Kari Sigerson and Miranda Morrison were just handed a victory in their lengthy lawsuit against Marc Fisher. You may recall that in 2006, Marc Fisher (who’s name may sound familiar from the Gucci v. Guess case) acquired the Sigerson Morrison label and the corresponding intellectual property rights for $2.6 million. Sigerson and Morrison each retained a 10% stake in the company and were hired as “co-heads of design” for seven years.
Trouble seems to have started for Sigerson and Morrison when they came to believe that their designs were being knocked off for the lower discount lines owned by Fisher, a notorious copier. Then, in 2011, Sigerson and Morrison were fired from the company and filed suit, alleging breach of contract. Well, as of earlier this month, Manhattan state judge, Shirley Kornreich, found that the design duo was, in fact, fired without cause (despite Fisher’s claim that the duo was fired for failing to produce a presentable shoe line in time for a December 2010 show). As a result, the designers are entitled to nearly $2 million in back pay.
For the legally minded among us, Kornreich addressed Fisher’s claim that the designers were fired for cause (namely: for failing to produce a presentable shoe line in time for a December 2010 show), holding that Fisher waived the alleged breach by neglecting to take action at the time, and instead, waiting three months to fire the designers. Moreover, Fisher reportedly failed to provide notice of the breach to permit this time lapse, Kornreich held, citing Sauer v. Xerox, 5FedAppx 52, 56 (2nd Cir. 2001).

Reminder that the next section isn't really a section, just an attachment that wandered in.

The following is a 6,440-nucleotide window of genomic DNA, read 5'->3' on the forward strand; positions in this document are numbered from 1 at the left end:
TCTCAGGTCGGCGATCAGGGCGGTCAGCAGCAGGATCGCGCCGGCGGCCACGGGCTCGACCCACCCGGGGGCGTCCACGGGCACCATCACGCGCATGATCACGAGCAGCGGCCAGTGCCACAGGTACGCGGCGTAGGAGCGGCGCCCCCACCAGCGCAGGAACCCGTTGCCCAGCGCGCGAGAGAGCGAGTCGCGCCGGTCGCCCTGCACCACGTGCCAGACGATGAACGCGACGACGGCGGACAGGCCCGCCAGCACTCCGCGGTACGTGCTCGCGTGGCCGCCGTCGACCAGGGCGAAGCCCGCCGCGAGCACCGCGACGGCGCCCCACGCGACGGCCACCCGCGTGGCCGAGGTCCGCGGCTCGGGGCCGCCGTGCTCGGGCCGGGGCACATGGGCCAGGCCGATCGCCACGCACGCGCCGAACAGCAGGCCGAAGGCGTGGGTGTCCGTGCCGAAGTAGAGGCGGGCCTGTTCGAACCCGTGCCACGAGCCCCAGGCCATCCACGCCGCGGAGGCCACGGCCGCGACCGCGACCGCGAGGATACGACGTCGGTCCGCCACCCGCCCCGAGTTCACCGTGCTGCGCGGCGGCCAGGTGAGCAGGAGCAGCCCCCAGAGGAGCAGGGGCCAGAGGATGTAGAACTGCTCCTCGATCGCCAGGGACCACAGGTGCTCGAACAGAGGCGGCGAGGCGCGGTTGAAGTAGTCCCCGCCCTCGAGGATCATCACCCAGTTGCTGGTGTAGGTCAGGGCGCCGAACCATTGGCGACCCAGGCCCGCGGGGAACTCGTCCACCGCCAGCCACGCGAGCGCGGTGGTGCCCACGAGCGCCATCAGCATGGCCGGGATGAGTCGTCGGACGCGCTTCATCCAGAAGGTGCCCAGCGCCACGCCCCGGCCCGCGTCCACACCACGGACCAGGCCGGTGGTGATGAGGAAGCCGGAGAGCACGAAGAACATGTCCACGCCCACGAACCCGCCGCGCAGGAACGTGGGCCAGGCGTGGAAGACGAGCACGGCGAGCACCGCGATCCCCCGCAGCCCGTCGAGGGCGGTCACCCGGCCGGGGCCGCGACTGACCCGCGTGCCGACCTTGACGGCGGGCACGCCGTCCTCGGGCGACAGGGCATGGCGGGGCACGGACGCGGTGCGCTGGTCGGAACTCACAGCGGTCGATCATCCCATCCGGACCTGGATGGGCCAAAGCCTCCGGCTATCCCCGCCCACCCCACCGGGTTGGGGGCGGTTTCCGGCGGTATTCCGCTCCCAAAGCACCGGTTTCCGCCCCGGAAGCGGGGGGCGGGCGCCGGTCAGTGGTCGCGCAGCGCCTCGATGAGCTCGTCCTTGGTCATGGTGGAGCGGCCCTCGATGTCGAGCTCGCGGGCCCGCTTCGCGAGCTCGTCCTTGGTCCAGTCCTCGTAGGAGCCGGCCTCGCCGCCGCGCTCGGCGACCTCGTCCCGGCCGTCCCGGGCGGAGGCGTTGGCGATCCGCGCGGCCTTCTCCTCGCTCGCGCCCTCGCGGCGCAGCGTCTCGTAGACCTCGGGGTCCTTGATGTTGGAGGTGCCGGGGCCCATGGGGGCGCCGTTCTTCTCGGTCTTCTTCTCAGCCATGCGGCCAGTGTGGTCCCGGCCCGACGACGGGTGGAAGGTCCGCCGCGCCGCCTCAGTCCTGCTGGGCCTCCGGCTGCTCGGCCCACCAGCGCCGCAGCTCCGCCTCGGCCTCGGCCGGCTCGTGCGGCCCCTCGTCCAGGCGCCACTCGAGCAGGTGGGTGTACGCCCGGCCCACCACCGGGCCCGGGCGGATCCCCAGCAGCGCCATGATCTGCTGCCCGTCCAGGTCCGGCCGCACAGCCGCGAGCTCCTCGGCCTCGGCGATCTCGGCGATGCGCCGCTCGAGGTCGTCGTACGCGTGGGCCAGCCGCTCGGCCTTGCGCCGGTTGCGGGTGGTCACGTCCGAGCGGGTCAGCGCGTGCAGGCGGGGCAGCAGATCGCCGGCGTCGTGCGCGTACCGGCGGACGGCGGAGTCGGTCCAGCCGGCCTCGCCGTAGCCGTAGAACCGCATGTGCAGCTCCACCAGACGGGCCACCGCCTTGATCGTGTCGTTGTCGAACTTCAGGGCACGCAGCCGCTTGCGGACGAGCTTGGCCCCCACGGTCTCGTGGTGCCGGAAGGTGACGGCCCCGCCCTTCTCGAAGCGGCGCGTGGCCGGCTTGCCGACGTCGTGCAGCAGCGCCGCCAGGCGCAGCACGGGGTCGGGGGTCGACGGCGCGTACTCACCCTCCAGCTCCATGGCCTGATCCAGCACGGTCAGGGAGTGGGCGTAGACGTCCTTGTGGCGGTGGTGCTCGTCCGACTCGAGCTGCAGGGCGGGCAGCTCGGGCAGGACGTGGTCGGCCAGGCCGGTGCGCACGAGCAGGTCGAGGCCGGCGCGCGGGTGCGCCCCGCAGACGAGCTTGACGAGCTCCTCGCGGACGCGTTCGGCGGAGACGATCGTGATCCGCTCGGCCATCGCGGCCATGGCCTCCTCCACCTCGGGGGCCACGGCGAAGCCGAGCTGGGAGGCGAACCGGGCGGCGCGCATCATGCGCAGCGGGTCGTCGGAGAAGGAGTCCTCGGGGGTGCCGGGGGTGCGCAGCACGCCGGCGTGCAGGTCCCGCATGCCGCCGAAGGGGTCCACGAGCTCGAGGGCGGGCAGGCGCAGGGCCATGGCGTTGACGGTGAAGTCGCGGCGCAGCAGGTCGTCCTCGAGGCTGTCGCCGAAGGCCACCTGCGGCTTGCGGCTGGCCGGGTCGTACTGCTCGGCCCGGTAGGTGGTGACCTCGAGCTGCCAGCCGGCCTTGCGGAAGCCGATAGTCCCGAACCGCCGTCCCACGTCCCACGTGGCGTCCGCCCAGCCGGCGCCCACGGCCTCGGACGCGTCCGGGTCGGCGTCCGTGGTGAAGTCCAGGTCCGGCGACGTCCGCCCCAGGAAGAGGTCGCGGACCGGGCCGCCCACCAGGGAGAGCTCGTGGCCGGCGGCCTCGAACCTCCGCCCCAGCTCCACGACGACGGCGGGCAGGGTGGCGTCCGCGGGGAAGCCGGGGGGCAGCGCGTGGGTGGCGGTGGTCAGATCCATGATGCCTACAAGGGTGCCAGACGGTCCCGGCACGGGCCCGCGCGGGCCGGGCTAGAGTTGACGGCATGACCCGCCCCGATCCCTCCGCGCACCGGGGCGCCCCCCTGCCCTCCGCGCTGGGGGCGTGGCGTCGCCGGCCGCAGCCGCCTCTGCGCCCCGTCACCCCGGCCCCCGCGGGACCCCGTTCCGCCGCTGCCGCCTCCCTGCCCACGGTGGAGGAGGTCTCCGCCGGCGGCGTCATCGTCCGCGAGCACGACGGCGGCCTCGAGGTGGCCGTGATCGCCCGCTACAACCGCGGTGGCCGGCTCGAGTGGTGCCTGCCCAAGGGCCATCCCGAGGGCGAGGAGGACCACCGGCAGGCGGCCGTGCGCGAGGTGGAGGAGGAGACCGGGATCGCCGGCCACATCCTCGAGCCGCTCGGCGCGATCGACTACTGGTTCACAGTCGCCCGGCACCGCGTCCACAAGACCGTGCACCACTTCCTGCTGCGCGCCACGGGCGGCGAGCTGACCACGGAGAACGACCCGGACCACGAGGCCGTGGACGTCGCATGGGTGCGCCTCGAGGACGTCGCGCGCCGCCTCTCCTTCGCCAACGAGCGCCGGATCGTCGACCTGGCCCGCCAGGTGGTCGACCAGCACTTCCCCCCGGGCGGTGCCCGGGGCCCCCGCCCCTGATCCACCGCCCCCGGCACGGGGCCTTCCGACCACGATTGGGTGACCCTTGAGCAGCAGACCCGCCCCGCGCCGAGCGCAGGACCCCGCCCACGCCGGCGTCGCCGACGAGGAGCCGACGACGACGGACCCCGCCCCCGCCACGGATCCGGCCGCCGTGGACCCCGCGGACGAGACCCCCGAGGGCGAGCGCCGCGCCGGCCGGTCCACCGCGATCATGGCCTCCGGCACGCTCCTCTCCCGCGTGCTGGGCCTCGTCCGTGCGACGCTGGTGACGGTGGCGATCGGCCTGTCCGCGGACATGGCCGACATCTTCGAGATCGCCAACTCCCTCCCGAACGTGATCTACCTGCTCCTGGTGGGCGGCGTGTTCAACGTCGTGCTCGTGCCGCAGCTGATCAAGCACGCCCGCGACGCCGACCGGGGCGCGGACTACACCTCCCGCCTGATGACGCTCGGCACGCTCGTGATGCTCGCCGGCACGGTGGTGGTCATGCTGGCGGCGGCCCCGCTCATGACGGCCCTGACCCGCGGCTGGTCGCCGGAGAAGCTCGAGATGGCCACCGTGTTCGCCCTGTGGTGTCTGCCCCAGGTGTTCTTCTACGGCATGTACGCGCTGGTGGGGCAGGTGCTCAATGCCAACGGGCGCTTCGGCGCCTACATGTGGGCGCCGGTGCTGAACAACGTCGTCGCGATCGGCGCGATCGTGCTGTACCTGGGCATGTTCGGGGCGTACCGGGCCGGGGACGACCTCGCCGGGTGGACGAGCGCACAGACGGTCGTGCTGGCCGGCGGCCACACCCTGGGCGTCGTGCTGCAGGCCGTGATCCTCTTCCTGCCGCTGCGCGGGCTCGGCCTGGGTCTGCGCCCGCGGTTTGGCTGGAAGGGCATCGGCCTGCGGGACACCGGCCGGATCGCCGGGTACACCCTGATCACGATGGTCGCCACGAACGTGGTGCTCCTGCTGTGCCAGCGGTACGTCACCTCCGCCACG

Still up for debate is whether Fisher is on the hook for accusations of sexual harassment. Sigerson and Morrison’s complaint, which was filed in 2011, accused Fisher of “making lewd comments and inappropriate gestures towards the women during their business relationship.” Kornreich briefly touched on the matter, stating: “It is undisputed that Fisher consistently behaved in a sexually inappropriate manner. However, the relevant inquiry is less about how Fisher behaved, and far more about how his behavior affected Kari and Miranda.” She reserved entering judgment until after trial on the remaining harassment claim. More to come …